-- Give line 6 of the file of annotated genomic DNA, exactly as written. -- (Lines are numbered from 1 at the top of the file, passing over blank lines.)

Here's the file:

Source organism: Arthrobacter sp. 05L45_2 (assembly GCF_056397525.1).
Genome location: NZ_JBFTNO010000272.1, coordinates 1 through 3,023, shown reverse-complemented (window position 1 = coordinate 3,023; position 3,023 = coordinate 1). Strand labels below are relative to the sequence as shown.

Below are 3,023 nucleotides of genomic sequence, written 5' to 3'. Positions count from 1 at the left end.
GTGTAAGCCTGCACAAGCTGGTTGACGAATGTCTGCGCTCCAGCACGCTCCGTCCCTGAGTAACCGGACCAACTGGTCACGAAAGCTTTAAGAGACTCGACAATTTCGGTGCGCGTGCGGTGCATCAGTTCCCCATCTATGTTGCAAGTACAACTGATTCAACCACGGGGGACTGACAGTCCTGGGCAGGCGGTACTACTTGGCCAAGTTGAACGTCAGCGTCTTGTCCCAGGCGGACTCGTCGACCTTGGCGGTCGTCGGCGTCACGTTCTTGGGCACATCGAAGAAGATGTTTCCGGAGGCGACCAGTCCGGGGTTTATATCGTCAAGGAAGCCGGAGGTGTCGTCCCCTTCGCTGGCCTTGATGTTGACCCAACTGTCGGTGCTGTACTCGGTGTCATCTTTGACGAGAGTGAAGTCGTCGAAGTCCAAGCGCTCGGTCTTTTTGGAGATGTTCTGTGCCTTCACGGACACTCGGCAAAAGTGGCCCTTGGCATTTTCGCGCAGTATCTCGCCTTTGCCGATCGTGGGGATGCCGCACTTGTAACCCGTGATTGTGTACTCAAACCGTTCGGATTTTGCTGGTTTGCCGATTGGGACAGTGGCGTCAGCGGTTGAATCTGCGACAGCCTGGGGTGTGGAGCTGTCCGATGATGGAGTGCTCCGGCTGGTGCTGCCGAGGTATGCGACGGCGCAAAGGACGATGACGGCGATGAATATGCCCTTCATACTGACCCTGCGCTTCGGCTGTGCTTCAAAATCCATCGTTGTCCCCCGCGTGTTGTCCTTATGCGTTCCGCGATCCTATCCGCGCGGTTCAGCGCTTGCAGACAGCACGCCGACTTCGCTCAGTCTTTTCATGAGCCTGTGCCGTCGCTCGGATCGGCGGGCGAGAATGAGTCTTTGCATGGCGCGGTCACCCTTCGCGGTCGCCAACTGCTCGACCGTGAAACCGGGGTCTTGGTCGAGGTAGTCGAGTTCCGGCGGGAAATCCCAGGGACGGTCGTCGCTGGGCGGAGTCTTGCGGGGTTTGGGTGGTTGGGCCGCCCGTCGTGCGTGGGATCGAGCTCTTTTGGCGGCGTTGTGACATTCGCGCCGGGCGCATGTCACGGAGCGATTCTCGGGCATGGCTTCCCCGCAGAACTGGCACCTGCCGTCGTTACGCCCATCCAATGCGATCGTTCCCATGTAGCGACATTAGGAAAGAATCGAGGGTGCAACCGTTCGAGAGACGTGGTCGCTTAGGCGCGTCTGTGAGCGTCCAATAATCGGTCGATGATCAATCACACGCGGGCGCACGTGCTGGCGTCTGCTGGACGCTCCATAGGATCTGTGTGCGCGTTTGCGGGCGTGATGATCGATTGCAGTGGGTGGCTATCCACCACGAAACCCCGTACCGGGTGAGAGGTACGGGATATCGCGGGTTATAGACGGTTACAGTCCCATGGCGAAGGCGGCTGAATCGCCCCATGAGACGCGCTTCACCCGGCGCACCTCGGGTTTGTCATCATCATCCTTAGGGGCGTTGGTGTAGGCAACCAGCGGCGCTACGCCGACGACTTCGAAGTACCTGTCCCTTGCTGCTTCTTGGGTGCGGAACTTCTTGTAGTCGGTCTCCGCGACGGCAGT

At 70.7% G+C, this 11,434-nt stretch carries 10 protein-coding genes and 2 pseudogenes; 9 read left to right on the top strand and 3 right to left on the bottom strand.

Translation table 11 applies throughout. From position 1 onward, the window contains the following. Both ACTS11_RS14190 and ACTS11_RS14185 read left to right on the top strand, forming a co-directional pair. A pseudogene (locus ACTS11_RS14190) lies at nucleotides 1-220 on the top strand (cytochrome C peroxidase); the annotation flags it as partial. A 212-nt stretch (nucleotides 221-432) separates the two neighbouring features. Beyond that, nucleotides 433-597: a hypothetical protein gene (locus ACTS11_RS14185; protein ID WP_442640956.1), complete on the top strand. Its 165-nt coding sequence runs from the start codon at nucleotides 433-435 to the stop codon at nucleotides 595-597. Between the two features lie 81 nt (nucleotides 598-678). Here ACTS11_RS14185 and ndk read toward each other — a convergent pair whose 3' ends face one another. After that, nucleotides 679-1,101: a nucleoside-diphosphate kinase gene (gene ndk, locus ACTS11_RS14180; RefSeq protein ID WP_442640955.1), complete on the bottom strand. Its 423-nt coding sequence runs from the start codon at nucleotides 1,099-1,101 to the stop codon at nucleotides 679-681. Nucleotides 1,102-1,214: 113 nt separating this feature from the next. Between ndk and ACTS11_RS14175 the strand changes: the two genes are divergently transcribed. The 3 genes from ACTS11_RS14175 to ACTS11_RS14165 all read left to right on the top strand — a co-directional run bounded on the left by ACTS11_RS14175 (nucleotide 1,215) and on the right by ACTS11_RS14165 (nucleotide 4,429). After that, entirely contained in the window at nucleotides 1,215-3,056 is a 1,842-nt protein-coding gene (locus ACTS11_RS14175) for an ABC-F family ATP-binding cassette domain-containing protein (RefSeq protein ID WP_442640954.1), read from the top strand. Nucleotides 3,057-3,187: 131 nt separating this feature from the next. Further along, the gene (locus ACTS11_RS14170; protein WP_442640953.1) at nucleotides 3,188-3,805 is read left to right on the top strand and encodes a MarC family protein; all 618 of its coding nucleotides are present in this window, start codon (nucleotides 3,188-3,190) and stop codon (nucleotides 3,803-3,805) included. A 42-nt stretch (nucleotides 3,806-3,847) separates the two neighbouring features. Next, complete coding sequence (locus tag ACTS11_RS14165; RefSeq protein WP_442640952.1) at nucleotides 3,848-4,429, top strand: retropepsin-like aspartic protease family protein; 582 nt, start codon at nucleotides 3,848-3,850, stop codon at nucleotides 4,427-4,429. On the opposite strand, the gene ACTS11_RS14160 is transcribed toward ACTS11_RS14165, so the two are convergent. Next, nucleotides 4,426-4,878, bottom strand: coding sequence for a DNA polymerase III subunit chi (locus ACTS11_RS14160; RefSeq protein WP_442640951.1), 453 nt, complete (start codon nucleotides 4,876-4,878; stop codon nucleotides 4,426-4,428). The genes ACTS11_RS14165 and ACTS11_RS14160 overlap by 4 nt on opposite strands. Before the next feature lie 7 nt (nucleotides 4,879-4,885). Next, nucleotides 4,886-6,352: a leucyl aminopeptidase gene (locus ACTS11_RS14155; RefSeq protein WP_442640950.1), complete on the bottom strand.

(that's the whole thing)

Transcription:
Translation table 11 applies throughout. From position 1 onward, the window contains the following. Both ACTS11_RS14190 and ACTS11_RS14185 read left to right on the top strand, forming a co-directional pair. A pseudogene (locus ACTS11_RS14190) lies at nucleotides 1-220 on the top strand (cytochrome C peroxidase); the annotation flags it as partial. A 212-nt stretch (nucleotides 221-432) separates the two neighbouring features. Beyond that, nucleotides 433-597: a hypothetical protein gene (locus ACTS11_RS14185; protein ID WP_442640956.1), complete on the top strand. Its 165-nt coding sequence runs from the start codon at nucleotides 433-435 to the stop codon at nucleotides 595-597. Between the two features lie 81 nt (nucleotides 598-678). Here ACTS11_RS14185 and ndk read toward each other — a convergent pair whose 3' ends face one another. After that, nucleotides 679-1,101: a nucleoside-diphosphate kinase gene (gene ndk, locus ACTS11_RS14180; RefSeq protein ID WP_442640955.1), complete on the bottom strand. Its 423-nt coding sequence runs from the start codon at nucleotides 1,099-1,101 to the stop codon at nucleotides 679-681. Nucleotides 1,102-1,214: 113 nt separating this feature from the next. Between ndk and ACTS11_RS14175 the strand changes: the two genes are divergently transcribed. The 3 genes from ACTS11_RS14175 to ACTS11_RS14165 all read left to right on the top strand — a co-directional run bounded on the left by ACTS11_RS14175 (nucleotide 1,215) and on the right by ACTS11_RS14165 (nucleotide 4,429). After that, entirely contained in the window at nucleotides 1,215-3,056 is a 1,842-nt protein-coding gene (locus ACTS11_RS14175) for an ABC-F family ATP-binding cassette domain-containing protein (RefSeq protein ID WP_442640954.1), read from the top strand. Nucleotides 3,057-3,187: 131 nt separating this feature from the next. Further along, the gene (locus ACTS11_RS14170; protein WP_442640953.1) at nucleotides 3,188-3,805 is read left to right on the top strand and encodes a MarC family protein; all 618 of its coding nucleotides are present in this window, start codon (nucleotides 3,188-3,190) and stop codon (nucleotides 3,803-3,805) included. A 42-nt stretch (nucleotides 3,806-3,847) separates the two neighbouring features. Next, complete coding sequence (locus tag ACTS11_RS14165; RefSeq protein WP_442640952.1) at nucleotides 3,848-4,429, top strand: retropepsin-like aspartic protease family protein; 582 nt, start codon at nucleotides 3,848-3,850, stop codon at nucleotides 4,427-4,429. On the opposite strand, the gene ACTS11_RS14160 is transcribed toward ACTS11_RS14165, so the two are convergent. Next, nucleotides 4,426-4,878, bottom strand: coding sequence for a DNA polymerase III subunit chi (locus ACTS11_RS14160; RefSeq protein WP_442640951.1), 453 nt, complete (start codon nucleotides 4,876-4,878; stop codon nucleotides 4,426-4,428). The genes ACTS11_RS14165 and ACTS11_RS14160 overlap by 4 nt on opposite strands. Before the next feature lie 7 nt (nucleotides 4,879-4,885). Next, nucleotides 4,886-6,352: a leucyl aminopeptidase gene (locus ACTS11_RS14155; RefSeq protein WP_442640950.1), complete on the bottom strand.